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Becoming Acclimated to the Cold Weather

7 Mar 2014, 12:37 pm

Temperatures are rising across the northern regions.  After feeling trapped indoors during a deep freeze for what has felt like months, these warming temperatures are a welcome relief and a chance to get outside for change.  People are throwing open the sunroofs and breaking out the shorts as temperatures climb into the 30s and 40s. Heat wave!

Highs Today

While many of these numbers aren’t all that far off from average for this time of year, it feels warm compared to how cold it has been.  So why does temperatures in the 20s feel so great now when back in November that would have felt like the biter cold? Experts say that it all has to do how our bodies acclimate to the climate after time.

Brandon Swanson

From the University of Iowa: “Acclimatization–the process by which you become physically adjusted to the temperature of your environment–plays an important role in how well you tolerate heat and cold, says Dr. G. Edgar Folk, physiology professor in the UI Carver College of Medicine. People who spend a great deal of time outdoors become “outdoor acclimatized.” These persons are affected less by heat or cold extremes because their bodies have adjusted to the outdoor environments, Folk says. “Acclimatization usually occurs over a period of about two weeks in healthy, normal persons,” he adds. “This process is faster in response to heat, but slower in the cold.”

It’s Easier to Adjust to the Hot Weather Than the Cold Weather

From “Ultimately, we are a heat-adapted species,” said Josh Snodgrass, an anthropologist at the University of Oregon, Eugene. “Even populations we think of as quintessentially cold-adapted, like Siberians or the Inuit, are not that far removed from human ancestors that adapted to heat. Our bodies are just not as good at dealing with cold.” Anyone who lives in a seasonal climate goes through the adjustment process every year. After a long, hot summer, the first few chilly days of fall are a shock to the system — and the feeling is only partly psychological. When you’re not yet used to cool temperatures, your body reacts in several ways. First, it shivers, which is a useful — if uncomfortable — way of generating warmth. At the same time, blood vessels that lead to the extremities constrict as the body prioritizes sending blood to the core and keeping the essential organs warm. The result is cold fingers that don’t work as well as they should and aching toes that feel like ice cubes. Over time, and that generally means several weeks, the human body adjusts to cold by dulling the shivering response. It also gets quicker at finding a balance between vessel constriction and dilation, allowing both the core and the outer shell of the body to stay warm. This process of habituation helps explain why temperatures that seem shocking in November can actually feel good in March.”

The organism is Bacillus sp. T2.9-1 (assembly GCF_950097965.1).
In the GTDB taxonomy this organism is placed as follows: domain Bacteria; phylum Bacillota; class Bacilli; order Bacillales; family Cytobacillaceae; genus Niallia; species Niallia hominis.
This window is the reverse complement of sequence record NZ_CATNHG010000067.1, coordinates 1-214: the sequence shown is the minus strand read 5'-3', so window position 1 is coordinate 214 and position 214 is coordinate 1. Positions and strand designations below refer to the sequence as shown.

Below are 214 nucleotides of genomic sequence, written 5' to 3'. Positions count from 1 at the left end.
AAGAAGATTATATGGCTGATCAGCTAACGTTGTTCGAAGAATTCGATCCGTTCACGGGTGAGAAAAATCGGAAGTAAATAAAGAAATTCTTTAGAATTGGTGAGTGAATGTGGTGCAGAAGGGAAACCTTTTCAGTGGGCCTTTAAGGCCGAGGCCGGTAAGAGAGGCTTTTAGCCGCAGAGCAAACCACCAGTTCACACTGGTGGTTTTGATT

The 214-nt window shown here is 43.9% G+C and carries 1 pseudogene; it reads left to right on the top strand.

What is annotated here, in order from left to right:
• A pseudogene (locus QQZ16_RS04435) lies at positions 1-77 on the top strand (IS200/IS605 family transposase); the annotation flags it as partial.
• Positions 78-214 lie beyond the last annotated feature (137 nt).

Women Feeling Colder Than Men

What about the differences between men and women?  Usually men seem to have a higher tolerance to cold than women.  A look at some of the studies done in regards to those differences.

From “Now, a “standard man,” by EN 13537’s estimation, is 25 years old, 5’8″ tall and weighs 161 pounds; while a “standard woman” also 25, is assumed to measure 5’3″ tall and weigh 132 pounds. Larger animals tend to gain and lose heat more slowly than smaller ones, by virtue of their smaller surface-area-to-volume ratios. Perhaps not surprisingly, then, differences in height and weight are thought to affect core body temperature and the way we experience warmth or cold. But men and women vary by more than just height and weight. They also tend to have very different body compositions – and that makes things a bit more complicated. In an epic series of 19th century experiments, German physician Carl Reinhold August Wunderlich collected and analyzed over a million armpit temperatures from some 25,000 patients. He concluded that the average adult had a healthy body temperature of 98.6 degrees – but women, he observed, tended to have slightly higher body temperatures than men….But in 1998, researchers at the University of Utah added a layer of subtlety to science’s understanding of gender and body temperature. As had been found in previous studies, the researchers observed women tended to possess higher core temperatures than men (97.8 °F vs. 97.4 °F). Their hands, however, were consistently colder. A lot colder. While men registered an average hand temperature of 90 °F, the mean hand temperature for women was just 87.2 °F.

Gretchen Mishek

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